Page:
Snuggled beside our sewing machine, down the row from our laser cutter, right next to our toolbox, MakerBots have always had a spot in our DIYin’ hearts and in our workspace here at Brit HQ. We’ve been h/t-ing you to some printers that want to join you at home — right next to your microwave, in your home office, even in your kid’s playroom, and now you might be able to pick one up on your next trip to the hardware store. Yup, no need to wait for that Kickstarter funded printer to make it to your doorstep next year, Home Depot is now selling MakerBot.

That 3D printing revolution is happening. Available online and in 12 stores in bigger cities like Chicago, NYC, Los Angeles and here in San Francisco, you can now add a MakerBot to your cart along with home improvement projects and assorted other DIY supplies.

These aren’t your debatably affordable $300 printers; the cheapest MakerBot in Home Depot’s online store is the Replicator Mini Compact. Ringing in at $1,375, it’s probably not on its way to becoming an impulse purchase, or even a weekend project splurge just yet. But it doesn’t get more mainstream than seeing MakerBot on the shelves at your average everyday hardware store. Home Depot employees will be trained in all that 3D printing can do for you and your home, so they’ll be able to demo the machines and answer any, “Wait, so what does this thing do?” questions customers might have.

Makerbot CEO Bre Pettis says: “Imagine a world where you can 3D print replacement parts and use 3D printing as an integral part of design and building work.” Think about the process you go through if you need keys made or a piece of wood cut at the hardware store. Now replace that 2 x 4 with the spool that fits your project, imagine finding the in-store printing specialist, choosing the file you need for that spare part and coming back at the end of your shopping trip to pick it up.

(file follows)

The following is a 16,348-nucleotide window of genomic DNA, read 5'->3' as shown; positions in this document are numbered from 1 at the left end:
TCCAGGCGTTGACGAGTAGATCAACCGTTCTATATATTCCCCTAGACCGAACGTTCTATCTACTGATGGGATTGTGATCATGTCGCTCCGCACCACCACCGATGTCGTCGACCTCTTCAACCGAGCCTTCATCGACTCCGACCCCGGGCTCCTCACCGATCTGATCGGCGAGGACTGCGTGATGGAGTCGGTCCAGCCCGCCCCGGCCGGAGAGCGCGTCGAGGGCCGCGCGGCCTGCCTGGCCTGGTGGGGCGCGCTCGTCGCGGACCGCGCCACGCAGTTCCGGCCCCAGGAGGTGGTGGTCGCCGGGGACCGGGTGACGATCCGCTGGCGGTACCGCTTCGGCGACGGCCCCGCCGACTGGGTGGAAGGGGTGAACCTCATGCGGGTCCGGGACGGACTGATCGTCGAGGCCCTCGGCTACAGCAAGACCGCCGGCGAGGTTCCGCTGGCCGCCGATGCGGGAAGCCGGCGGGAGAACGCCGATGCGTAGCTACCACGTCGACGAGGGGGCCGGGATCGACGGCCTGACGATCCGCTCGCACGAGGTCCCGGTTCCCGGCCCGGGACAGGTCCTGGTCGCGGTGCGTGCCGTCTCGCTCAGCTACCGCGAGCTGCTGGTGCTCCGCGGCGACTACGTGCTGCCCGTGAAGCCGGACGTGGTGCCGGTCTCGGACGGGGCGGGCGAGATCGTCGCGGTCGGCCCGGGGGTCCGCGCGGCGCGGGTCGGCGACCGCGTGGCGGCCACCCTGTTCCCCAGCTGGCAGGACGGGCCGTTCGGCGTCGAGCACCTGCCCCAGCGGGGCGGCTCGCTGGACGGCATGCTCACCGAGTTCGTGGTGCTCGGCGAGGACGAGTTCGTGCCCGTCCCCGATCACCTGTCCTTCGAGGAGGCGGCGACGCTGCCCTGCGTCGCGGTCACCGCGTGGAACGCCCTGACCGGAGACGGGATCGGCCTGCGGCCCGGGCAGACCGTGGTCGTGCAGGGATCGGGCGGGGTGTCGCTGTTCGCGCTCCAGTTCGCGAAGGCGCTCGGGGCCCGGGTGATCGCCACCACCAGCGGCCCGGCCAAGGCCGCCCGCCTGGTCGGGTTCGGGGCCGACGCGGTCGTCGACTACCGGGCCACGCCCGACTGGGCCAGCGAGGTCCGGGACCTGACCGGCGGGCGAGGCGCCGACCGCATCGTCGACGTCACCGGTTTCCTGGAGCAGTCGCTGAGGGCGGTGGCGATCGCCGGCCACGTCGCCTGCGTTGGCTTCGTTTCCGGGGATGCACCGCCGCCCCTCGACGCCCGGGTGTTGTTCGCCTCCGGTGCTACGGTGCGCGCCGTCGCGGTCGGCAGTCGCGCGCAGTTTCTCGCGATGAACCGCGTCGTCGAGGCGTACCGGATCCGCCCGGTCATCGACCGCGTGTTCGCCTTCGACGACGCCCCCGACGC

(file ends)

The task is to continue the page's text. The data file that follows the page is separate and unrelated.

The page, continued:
Scan through some articles about new products, listen to an inventor or entrepreneur talk about crafting their first/latest gadget (like we did here during our Friday R+D with the creator of Drop!) and they’re sure to talk about testing prototypes and parts on their printer. Outside of your home, you could see more MakerBots popping up in the studios and toolkits of handymen and women, fixer uppers, that bike shop down the street or the IKEA hacking furniture upcycler at your Saturday flea market. It’s been exciting to dream up what we’ll all be able to do with more access to 3D printing, but it’ll be even more so to actually see it happening. Even if we’re just printing out a spare doo-dad to hang up that shelf we’ve been putting off for forever…

What would you do if you saw a MakerBot at Home Depot? What could you see yourself printing on your next trip to the hardware store?